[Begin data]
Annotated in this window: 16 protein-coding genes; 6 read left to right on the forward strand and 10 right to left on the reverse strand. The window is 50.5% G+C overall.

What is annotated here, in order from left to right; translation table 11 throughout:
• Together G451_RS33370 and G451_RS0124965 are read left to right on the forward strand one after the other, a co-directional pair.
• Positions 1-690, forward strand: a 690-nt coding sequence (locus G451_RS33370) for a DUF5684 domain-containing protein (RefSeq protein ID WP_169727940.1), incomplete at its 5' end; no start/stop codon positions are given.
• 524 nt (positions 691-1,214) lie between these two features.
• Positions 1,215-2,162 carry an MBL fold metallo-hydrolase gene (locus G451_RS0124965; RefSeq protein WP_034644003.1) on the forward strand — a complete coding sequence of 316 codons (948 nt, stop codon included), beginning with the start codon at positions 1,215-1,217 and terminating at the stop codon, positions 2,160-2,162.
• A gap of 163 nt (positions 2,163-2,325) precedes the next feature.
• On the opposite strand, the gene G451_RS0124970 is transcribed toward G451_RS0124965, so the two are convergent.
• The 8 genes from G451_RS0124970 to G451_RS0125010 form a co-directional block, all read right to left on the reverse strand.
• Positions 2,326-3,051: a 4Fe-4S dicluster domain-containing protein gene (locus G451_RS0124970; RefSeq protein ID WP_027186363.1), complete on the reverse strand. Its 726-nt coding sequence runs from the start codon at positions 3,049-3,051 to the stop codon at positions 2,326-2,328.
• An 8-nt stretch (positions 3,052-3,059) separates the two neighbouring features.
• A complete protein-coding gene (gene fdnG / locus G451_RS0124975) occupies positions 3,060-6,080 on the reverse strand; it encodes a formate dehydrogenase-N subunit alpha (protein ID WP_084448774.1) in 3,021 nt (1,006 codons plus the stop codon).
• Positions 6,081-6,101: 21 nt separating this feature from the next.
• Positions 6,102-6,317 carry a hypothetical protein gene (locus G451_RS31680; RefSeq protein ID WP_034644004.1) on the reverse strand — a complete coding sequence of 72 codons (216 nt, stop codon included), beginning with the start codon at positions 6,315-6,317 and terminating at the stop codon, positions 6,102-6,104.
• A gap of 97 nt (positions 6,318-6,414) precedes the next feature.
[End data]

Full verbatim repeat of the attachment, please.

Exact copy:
Annotated in this window: 16 protein-coding genes; 6 read left to right on the forward strand and 10 right to left on the reverse strand. The window is 50.5% G+C overall.

What is annotated here, in order from left to right; translation table 11 throughout:
• Together G451_RS33370 and G451_RS0124965 are read left to right on the forward strand one after the other, a co-directional pair.
• Positions 1-690, forward strand: a 690-nt coding sequence (locus G451_RS33370) for a DUF5684 domain-containing protein (RefSeq protein ID WP_169727940.1), incomplete at its 5' end; no start/stop codon positions are given.
• 524 nt (positions 691-1,214) lie between these two features.
• Positions 1,215-2,162 carry an MBL fold metallo-hydrolase gene (locus G451_RS0124965; RefSeq protein WP_034644003.1) on the forward strand — a complete coding sequence of 316 codons (948 nt, stop codon included), beginning with the start codon at positions 1,215-1,217 and terminating at the stop codon, positions 2,160-2,162.
• A gap of 163 nt (positions 2,163-2,325) precedes the next feature.
• On the opposite strand, the gene G451_RS0124970 is transcribed toward G451_RS0124965, so the two are convergent.
• The 8 genes from G451_RS0124970 to G451_RS0125010 form a co-directional block, all read right to left on the reverse strand.
• Positions 2,326-3,051: a 4Fe-4S dicluster domain-containing protein gene (locus G451_RS0124970; RefSeq protein ID WP_027186363.1), complete on the reverse strand. Its 726-nt coding sequence runs from the start codon at positions 3,049-3,051 to the stop codon at positions 2,326-2,328.
• An 8-nt stretch (positions 3,052-3,059) separates the two neighbouring features.
• A complete protein-coding gene (gene fdnG / locus G451_RS0124975) occupies positions 3,060-6,080 on the reverse strand; it encodes a formate dehydrogenase-N subunit alpha (protein ID WP_084448774.1) in 3,021 nt (1,006 codons plus the stop codon).
• Positions 6,081-6,101: 21 nt separating this feature from the next.
• Positions 6,102-6,317 carry a hypothetical protein gene (locus G451_RS31680; RefSeq protein ID WP_034644004.1) on the reverse strand — a complete coding sequence of 72 codons (216 nt, stop codon included), beginning with the start codon at positions 6,315-6,317 and terminating at the stop codon, positions 6,102-6,104.
• A gap of 97 nt (positions 6,318-6,414) precedes the next feature.